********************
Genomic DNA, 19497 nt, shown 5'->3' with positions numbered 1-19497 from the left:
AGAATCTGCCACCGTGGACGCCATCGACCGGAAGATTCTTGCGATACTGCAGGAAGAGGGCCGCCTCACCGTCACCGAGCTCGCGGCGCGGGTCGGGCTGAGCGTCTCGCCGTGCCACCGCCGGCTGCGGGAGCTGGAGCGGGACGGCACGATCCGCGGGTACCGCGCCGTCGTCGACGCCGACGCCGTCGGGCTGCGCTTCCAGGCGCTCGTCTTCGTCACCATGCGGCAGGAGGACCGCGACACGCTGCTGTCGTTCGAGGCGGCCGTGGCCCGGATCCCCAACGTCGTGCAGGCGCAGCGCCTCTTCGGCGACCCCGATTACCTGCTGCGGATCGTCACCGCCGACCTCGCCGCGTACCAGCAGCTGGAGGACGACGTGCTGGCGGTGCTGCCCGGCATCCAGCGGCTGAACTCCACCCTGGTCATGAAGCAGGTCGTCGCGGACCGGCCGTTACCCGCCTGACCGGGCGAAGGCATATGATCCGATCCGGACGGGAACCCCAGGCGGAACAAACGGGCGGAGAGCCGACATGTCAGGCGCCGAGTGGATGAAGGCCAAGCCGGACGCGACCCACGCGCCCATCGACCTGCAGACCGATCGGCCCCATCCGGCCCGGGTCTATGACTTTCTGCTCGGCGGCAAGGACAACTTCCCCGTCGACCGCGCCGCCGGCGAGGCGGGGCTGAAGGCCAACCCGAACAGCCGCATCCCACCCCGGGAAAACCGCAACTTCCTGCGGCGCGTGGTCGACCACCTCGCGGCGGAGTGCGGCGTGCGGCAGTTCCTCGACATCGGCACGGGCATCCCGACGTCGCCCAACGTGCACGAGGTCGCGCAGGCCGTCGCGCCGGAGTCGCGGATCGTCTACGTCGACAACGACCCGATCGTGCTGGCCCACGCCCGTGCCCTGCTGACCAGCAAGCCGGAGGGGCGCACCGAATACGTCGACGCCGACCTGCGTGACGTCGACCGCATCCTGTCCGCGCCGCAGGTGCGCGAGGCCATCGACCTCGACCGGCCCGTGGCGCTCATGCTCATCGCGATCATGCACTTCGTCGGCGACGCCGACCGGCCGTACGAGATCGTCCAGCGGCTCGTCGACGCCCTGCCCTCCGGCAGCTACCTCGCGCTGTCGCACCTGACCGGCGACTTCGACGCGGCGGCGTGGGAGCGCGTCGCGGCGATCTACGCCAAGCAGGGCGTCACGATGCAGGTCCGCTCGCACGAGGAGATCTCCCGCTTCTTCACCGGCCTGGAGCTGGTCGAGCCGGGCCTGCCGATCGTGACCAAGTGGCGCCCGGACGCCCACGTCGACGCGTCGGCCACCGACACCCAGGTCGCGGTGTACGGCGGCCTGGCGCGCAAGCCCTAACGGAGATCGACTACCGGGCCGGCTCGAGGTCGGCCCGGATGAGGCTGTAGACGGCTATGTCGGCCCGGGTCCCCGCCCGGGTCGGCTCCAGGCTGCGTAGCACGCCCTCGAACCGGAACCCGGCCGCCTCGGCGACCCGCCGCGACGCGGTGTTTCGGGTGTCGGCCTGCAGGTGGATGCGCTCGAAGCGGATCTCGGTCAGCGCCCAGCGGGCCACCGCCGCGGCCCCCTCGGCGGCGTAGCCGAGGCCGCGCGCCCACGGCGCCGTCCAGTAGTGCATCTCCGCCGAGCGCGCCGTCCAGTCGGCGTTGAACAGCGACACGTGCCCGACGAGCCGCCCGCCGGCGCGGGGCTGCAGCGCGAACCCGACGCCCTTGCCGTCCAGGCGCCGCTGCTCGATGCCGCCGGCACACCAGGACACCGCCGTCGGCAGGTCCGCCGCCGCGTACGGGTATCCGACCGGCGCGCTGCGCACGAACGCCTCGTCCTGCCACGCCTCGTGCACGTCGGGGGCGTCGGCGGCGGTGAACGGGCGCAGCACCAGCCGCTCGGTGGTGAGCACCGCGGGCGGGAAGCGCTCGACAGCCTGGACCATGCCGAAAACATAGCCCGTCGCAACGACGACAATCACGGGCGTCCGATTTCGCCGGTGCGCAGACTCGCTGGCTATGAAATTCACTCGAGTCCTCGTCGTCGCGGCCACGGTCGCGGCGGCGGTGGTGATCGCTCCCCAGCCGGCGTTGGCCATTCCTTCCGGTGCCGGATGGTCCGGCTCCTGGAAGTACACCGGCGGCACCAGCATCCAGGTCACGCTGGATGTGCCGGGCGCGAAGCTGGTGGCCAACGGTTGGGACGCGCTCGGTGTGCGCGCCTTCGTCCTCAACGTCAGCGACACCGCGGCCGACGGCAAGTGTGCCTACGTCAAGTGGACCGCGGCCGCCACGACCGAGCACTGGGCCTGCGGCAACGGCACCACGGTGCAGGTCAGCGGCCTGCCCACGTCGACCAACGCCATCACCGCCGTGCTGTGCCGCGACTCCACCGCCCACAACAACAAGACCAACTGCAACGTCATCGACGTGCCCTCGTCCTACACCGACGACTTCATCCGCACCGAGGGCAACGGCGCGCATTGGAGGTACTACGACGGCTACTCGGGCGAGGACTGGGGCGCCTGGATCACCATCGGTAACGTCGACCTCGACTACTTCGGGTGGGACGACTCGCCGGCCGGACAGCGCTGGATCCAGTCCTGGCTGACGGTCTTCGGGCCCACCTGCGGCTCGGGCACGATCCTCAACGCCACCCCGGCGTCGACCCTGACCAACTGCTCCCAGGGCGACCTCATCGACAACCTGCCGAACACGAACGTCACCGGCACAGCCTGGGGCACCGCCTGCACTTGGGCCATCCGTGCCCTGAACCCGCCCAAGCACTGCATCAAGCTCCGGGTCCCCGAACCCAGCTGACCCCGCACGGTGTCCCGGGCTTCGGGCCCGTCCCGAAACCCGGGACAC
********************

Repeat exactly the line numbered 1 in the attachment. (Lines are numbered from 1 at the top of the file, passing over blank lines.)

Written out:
Genomic DNA, 19497 nt, shown 5'->3' with positions numbered 1-19497 from the left: